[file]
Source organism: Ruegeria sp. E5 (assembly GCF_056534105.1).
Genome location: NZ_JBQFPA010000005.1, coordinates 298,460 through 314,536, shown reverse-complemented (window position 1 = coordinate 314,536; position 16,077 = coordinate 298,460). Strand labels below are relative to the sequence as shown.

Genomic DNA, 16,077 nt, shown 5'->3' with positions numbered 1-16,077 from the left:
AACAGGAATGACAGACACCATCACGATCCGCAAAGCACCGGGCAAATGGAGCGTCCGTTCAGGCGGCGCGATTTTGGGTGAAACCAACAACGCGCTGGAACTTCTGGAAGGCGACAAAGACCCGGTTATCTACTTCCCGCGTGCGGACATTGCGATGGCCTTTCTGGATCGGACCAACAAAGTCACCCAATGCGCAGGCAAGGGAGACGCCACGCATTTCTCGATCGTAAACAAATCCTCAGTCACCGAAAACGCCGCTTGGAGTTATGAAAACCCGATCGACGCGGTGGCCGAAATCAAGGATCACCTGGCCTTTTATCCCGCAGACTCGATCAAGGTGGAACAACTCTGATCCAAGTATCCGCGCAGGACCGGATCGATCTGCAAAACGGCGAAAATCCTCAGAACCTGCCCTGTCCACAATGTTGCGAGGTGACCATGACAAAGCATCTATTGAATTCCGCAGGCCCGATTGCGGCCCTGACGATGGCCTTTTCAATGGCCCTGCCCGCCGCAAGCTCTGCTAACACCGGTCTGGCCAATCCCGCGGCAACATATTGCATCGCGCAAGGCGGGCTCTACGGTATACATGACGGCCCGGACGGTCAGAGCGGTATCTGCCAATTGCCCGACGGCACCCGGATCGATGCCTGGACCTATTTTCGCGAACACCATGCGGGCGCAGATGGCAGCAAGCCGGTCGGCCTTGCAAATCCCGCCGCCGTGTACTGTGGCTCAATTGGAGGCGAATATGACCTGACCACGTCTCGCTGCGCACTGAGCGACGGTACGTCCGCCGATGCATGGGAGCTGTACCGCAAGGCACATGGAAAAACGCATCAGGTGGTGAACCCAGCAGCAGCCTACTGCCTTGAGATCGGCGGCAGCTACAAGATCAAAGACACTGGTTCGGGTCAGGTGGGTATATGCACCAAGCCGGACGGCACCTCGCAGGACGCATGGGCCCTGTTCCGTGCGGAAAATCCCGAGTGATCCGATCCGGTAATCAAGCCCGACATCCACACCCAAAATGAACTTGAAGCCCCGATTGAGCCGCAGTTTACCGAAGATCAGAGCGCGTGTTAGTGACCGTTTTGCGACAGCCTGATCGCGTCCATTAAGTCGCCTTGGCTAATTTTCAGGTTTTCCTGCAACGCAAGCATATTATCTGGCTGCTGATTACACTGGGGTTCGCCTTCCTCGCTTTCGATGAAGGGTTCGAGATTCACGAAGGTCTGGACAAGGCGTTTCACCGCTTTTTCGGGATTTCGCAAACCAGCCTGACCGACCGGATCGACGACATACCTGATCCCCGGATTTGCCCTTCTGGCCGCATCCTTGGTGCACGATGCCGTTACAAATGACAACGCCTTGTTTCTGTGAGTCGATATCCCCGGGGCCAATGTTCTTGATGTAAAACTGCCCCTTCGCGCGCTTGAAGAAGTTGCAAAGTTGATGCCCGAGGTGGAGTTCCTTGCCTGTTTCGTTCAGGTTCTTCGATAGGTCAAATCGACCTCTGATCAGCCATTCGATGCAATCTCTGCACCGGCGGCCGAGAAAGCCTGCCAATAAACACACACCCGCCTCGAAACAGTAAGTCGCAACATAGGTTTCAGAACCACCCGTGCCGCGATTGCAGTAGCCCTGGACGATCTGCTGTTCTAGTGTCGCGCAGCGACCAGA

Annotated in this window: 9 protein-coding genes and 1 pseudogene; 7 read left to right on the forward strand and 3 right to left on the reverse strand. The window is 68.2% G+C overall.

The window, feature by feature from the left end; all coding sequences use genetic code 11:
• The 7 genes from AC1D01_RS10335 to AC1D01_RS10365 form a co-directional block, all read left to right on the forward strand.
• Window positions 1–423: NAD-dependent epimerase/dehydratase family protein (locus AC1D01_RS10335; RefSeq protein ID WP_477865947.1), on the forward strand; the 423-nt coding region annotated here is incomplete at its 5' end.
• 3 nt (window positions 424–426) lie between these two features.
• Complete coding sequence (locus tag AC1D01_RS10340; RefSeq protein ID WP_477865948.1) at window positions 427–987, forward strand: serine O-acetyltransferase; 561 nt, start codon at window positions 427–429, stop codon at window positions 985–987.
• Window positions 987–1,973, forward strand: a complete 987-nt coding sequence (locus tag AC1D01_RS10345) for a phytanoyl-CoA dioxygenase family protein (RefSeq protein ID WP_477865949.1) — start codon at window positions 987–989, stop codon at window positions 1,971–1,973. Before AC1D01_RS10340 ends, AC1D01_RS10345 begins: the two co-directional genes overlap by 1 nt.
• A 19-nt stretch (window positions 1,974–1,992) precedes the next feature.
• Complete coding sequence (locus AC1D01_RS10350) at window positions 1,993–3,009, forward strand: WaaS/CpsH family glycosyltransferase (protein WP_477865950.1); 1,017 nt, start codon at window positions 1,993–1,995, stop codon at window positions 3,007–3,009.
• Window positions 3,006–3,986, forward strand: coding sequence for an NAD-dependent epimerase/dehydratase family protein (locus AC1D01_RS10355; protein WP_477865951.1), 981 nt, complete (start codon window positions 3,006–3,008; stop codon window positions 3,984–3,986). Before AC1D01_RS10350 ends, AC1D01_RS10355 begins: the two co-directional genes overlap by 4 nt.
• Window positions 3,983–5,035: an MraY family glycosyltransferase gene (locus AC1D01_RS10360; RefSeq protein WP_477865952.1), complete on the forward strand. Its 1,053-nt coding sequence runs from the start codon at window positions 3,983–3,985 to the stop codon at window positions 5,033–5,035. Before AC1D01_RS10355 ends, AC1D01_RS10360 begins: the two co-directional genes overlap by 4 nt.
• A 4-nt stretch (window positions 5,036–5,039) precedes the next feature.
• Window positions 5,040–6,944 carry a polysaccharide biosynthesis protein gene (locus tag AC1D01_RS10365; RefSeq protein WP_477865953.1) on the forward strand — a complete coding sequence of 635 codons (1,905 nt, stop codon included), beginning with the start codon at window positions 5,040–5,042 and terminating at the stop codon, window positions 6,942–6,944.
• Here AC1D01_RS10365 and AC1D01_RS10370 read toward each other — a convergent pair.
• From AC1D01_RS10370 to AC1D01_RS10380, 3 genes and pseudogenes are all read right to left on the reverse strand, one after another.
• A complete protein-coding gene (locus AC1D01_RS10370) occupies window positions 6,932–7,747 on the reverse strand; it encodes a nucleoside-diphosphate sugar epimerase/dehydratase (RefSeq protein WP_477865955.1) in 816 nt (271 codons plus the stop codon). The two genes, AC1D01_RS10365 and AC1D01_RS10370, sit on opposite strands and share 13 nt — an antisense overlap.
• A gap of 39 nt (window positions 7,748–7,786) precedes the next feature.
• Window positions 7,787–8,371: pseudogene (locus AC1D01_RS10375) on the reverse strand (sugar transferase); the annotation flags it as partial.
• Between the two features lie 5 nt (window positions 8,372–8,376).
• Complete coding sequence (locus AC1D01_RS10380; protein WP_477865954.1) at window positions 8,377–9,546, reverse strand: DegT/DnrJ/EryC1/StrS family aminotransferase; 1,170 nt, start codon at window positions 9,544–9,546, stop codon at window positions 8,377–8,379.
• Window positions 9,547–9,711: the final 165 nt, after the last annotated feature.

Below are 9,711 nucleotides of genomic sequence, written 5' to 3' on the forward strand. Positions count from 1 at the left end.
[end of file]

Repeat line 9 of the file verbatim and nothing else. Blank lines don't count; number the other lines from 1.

• 3 nt (window positions 424–426) lie between these two features.